Georgians Shelling South Ossetia?

by Nathan Hamm on 7/29/2004 · 1 comment

Well, if you listen to Eduard Kokoity, they are.

Interfax quoted South Ossetian president Eduard Kokoity as saying that the attack involving artillery and mortars started around 1900 GMT on Thursday evening and lasted two hours.

Kokoity also told Interfax that Georgian forces shelled several villages in the region. He said that Georgian forces also tried to enter the northern fringes of Tskhinvali, but were stopped by local militia.

“The massive attack on Tskhinvali is a beginning of a well planned aggression by Georgia,” Kokoity said.

I’m taking this with a grain of salt until someone other than Interfax reports it.

This story makes it sound like fire definitely was exchanged, but does not verify Kokoity’s story.

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Nathan is the founder and Principal Analyst for Registan, which he launched in 2003. He was a Peace Corps Volunteer in Uzbekistan 2000-2001 and received his MA in Central Asian Studies from the University of Washington in 2007. Since 2007, he has worked full-time as an analyst, consulting with private and government clients on Central Asian affairs, specializing in how socio-cultural and political factors shape risks and opportunities and how organizations can adjust their strategic and operational plans to account for these variables. More information on Registan's services can be found here, and Nathan can be contacted via Twitter or email.

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{ 1 comment }

Dan July 29, 2004 at 11:26 pm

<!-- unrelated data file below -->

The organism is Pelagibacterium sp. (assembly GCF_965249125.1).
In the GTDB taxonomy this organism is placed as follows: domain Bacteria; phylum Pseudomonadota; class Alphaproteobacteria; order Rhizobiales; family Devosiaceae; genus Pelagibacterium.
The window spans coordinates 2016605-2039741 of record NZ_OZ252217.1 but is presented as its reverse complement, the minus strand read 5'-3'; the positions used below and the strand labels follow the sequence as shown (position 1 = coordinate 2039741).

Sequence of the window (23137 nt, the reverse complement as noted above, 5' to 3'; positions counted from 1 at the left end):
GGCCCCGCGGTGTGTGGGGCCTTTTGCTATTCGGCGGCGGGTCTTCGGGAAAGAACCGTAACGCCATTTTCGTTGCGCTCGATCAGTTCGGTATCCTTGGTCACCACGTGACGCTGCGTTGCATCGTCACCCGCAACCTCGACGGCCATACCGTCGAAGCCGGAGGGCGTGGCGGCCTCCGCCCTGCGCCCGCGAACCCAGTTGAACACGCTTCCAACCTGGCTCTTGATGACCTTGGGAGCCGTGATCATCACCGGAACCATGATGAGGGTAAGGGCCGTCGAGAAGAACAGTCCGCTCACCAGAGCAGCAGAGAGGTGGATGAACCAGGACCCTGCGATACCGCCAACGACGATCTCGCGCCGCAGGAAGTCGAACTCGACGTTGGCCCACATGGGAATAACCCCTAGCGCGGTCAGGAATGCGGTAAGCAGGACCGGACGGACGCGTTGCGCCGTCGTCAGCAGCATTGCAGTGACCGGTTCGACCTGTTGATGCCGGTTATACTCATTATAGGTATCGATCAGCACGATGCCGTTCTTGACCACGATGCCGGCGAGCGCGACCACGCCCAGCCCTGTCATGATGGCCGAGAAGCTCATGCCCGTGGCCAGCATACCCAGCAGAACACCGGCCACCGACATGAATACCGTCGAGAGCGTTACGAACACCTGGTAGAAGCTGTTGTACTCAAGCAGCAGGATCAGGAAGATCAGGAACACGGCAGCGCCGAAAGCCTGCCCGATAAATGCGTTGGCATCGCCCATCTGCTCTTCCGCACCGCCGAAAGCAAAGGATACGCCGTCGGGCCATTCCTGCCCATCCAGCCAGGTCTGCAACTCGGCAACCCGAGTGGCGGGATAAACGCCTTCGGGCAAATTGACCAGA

Prediction: Behind closed doors, Putin will write off Kokoity’s increasingly troublesome and expensive fiefdom in exchange for Saakashvili’s commitment to let Russian troops stay in Georgia (if they’re really ambitious, an agreement may even be reached about Abkhazia, but that’s a long shot). Once the ink is dry, Georgian troops move in as Russian peacekeepers declare “safe havens” in towns along the road from Tskhinvali to North Ossetia. The Georgian militia will be greeted as liberators in Georgian-majority villages, while most Ossetes, a few Slavs, and anyone linked — however tenuously — to the Kokoity regime will flee to the safe havens (my guess, 15,000 to 30,000 people total). As likely as not, Tskhinvali will be a ghost town by the time Georgian troops hoist the Cross of St. George over it. Individual atrocities will inevitably be committed by both sides, but this won’t climb too high on the Western media’s radar, especially if it’s over in a matter of days or, at most, a week or two (think the fall of Knin in Croatia back in ’95, or even the Prigorodny ethnic cleansing in ’92). Speaking of which, Putin is hopefully too pragmatic to settle South Ossetian refugees in Prigorodny; if not, the Ingush crisis could finally blow over into another Chechnya.

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